Your customers are the lifeline of your business. Now, more than ever, you have a great opportunity to support them. As major corporations send out their “here’s what we’re doing to protect you” messages (I’ve already received several from banks, hotels, and airlines), consider taking a different approach.
If you are in a position to HELP, offer to help. Each of us, as businesses and individuals, has different skill sets. Consider how you might be able to help your customers that have helped you and your business grow.
Offer whatever support you can to them, sending out a message about THEM and not about your business. The goodwill you create from an act such as this would be immeasurable.
Be safe out there. Wash your hands. Keep your distance. Help others.
From time to time we have clients that ask us:
“Can’t we just email to this list we purchased?”
If you have a tiny list (100 – 150 names) you can typically send a single personal email without much issue.
But, usually the risk isn’t worth the reward.
Getting your server IP address or domain name on a blacklist isn’t worth it. Once you are on a blacklist it will take you months and thousands of dollars to get removed.
There are many other ways to get your message out to prospects without resorting to large scale spam.
Spam is still spam. Think twice before sending!
What is that often quoted line from Hamlet? “To be or not to be… That is the question!”
I often think of that quote when a client starts talking about SEO. Search Engine Optimization (SEO) is such a marketing buzz word that every business thinks they NEED it, and if they don’t have it they are missing out on life changing, truck-loads of business!
Here are a couple SEO myths/truths that you should consider before hiring a company to do SEO.
MYTH: SEO Gives a Quick ROI
TRUTH: SEO does NOT provide a fast way to get new clients and make more sales. SEO is a slow process that can take 3-6 months before seeing solid results.
MYTH: SEO is a Waste of Money
TRUTH: SEO is NOT a waste of money, but can feel that way because it may take a number of months before real progress is made. SEO is an important marketing tool, but should NOT be where you spend your first marketing dollar. You should spend the first part of your marketing budget on efforts that have more immediate return on investment. Grab the “low hanging fruit” first before getting every piece off the entire tree.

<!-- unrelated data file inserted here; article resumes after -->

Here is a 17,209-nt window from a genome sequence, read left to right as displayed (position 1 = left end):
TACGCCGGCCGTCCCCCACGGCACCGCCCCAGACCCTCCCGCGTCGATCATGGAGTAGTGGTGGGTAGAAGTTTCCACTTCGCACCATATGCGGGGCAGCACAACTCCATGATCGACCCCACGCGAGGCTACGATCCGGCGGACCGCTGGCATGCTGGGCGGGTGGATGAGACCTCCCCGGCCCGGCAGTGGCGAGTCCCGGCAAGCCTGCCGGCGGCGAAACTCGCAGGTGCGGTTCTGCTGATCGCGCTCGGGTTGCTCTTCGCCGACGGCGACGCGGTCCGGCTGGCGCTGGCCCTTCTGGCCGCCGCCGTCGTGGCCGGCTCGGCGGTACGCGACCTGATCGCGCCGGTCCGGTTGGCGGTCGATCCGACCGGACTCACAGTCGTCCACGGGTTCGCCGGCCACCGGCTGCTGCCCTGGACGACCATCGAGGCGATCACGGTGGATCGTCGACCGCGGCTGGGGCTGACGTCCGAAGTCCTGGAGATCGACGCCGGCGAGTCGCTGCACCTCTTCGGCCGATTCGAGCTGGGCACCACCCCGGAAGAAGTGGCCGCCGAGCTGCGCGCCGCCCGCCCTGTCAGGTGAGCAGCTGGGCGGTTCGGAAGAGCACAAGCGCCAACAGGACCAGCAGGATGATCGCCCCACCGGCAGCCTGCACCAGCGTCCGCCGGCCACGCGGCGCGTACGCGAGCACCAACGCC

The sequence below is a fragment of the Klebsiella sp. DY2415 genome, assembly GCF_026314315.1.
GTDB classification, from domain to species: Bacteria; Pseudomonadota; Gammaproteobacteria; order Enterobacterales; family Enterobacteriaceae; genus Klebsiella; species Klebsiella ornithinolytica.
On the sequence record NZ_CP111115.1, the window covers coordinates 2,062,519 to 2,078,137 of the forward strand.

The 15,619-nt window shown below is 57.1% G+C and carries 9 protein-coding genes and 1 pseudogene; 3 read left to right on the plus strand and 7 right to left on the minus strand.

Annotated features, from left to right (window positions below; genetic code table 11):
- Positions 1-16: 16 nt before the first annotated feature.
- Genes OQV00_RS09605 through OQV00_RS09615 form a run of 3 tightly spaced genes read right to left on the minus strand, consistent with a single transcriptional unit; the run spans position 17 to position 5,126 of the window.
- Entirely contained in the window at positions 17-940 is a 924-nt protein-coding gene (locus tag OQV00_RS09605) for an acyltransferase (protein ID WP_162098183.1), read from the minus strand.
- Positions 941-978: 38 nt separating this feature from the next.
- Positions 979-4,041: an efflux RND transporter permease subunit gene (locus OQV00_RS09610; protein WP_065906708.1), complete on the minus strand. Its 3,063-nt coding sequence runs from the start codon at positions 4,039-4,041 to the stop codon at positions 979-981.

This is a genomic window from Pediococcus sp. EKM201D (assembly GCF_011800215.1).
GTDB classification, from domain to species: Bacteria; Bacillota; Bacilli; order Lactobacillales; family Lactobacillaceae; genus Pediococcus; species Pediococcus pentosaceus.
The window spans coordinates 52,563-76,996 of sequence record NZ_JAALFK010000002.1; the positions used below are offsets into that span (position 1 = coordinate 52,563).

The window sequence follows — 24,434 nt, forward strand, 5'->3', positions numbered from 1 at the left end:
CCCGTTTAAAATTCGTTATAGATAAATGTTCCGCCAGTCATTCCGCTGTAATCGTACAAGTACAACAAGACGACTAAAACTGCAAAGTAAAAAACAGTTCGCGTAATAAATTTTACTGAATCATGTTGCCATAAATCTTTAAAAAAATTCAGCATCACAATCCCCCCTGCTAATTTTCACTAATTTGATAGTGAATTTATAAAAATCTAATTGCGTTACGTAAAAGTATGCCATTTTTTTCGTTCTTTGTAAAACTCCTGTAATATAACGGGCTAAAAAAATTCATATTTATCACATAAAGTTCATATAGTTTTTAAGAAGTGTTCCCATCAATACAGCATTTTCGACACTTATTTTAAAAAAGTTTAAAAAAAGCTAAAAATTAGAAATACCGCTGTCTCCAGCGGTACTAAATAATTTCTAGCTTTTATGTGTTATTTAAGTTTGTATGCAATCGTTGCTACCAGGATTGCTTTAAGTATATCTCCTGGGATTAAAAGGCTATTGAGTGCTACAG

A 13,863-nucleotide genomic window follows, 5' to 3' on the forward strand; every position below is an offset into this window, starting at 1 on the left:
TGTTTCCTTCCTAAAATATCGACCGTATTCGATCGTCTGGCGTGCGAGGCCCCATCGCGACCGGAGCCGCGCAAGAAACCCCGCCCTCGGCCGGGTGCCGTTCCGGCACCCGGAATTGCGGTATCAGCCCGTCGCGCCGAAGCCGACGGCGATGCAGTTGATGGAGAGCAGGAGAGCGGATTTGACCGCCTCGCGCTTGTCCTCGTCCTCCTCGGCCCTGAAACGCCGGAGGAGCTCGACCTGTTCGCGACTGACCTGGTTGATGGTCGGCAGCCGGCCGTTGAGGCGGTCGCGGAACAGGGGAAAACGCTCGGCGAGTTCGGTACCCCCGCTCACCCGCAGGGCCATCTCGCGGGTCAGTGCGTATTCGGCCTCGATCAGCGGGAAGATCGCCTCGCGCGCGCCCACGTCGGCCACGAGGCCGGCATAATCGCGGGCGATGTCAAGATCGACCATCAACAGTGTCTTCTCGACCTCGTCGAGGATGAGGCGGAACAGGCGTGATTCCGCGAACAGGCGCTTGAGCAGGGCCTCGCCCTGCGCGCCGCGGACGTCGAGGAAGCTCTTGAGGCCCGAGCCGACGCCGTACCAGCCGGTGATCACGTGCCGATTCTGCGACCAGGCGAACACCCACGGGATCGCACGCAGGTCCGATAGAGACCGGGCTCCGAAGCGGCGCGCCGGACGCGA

MYTH: SEO is for Every Company
TRUTH: SEO is NOT a good fit for every company. If you answer yes to any of these questions, I would consider spending your marketing dollars on other efforts.
- Is your marketing budget less than $3k – $5k per month?
- Is your product/service sold mostly to other businesses?
- Are your sales down and you need immediate new business?
- Is your product/service a niche product that many don’t know about?
What should I do?
I recommend speaking with a one of our marketing consultant who can assess your business and create a blueprint outlining where you should spend your marketing dollars. SEO is a great marketing tool, but should only be used as part of a full marketing plan. Don’t just buy SEO because you heard it was important.
“We need help!”
This is something we hear from prospective clients when we first start the engagement process. Companies turn to consultants once they realize that the skills inside their organization don’t fit the problem at hand.
What is the problem at hand?
- Achieve the goal!
- Get to the next level!
- Get over the hump!
We hear these nondescript phrases that all really mean the same thing.
“I know WHERE I want to go, but not HOW to get there.”
If you are feeling this way in your business, then here is a quick exercise to help better create a plan of “next steps” to get to where you want to go.
First, really define the WHERE you want to go. You may think you “know” what it is, but until you have written it out for somebody else to understand… You don’t really “know” it. A simple way to define your WHERE is to explain it to somebody not in your industry. Talk to a spouse, family member or friend and articulate WHERE you want to be in terms of: